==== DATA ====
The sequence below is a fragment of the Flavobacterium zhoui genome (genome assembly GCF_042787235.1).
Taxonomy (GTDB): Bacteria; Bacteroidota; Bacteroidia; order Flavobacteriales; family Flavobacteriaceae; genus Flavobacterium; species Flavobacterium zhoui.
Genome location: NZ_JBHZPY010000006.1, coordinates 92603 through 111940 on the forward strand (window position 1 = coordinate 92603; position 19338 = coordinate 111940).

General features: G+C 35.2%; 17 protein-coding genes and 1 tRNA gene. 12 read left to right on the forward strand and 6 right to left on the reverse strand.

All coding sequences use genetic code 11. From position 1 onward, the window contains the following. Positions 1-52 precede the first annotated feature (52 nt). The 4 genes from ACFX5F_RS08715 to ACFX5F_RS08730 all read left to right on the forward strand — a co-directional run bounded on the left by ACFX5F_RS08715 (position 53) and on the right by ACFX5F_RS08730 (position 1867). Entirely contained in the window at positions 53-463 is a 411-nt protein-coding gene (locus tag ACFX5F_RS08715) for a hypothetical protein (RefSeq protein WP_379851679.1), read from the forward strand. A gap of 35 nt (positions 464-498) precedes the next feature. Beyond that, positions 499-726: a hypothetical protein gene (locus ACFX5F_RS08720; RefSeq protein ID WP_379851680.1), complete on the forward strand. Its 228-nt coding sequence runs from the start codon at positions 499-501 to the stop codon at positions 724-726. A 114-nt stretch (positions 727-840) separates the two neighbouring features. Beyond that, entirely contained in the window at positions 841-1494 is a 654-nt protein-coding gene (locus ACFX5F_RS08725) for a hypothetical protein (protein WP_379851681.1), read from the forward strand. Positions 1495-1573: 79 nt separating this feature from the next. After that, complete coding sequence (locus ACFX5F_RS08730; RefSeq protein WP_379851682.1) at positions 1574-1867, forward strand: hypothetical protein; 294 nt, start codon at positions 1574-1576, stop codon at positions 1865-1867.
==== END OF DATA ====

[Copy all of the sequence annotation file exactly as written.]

The sequence below is a fragment of the Flavobacterium zhoui genome (genome assembly GCF_042787235.1).
Taxonomy (GTDB): Bacteria; Bacteroidota; Bacteroidia; order Flavobacteriales; family Flavobacteriaceae; genus Flavobacterium; species Flavobacterium zhoui.
Genome location: NZ_JBHZPY010000006.1, coordinates 92603 through 111940 on the forward strand (window position 1 = coordinate 92603; position 19338 = coordinate 111940).

General features: G+C 35.2%; 17 protein-coding genes and 1 tRNA gene. 12 read left to right on the forward strand and 6 right to left on the reverse strand.

All coding sequences use genetic code 11. From position 1 onward, the window contains the following. Positions 1-52 precede the first annotated feature (52 nt). The 4 genes from ACFX5F_RS08715 to ACFX5F_RS08730 all read left to right on the forward strand — a co-directional run bounded on the left by ACFX5F_RS08715 (position 53) and on the right by ACFX5F_RS08730 (position 1867). Entirely contained in the window at positions 53-463 is a 411-nt protein-coding gene (locus tag ACFX5F_RS08715) for a hypothetical protein (RefSeq protein WP_379851679.1), read from the forward strand. A gap of 35 nt (positions 464-498) precedes the next feature. Beyond that, positions 499-726: a hypothetical protein gene (locus ACFX5F_RS08720; RefSeq protein ID WP_379851680.1), complete on the forward strand. Its 228-nt coding sequence runs from the start codon at positions 499-501 to the stop codon at positions 724-726. A 114-nt stretch (positions 727-840) separates the two neighbouring features. Beyond that, entirely contained in the window at positions 841-1494 is a 654-nt protein-coding gene (locus ACFX5F_RS08725) for a hypothetical protein (protein WP_379851681.1), read from the forward strand. Positions 1495-1573: 79 nt separating this feature from the next. After that, complete coding sequence (locus ACFX5F_RS08730; RefSeq protein WP_379851682.1) at positions 1574-1867, forward strand: hypothetical protein; 294 nt, start codon at positions 1574-1576, stop codon at positions 1865-1867.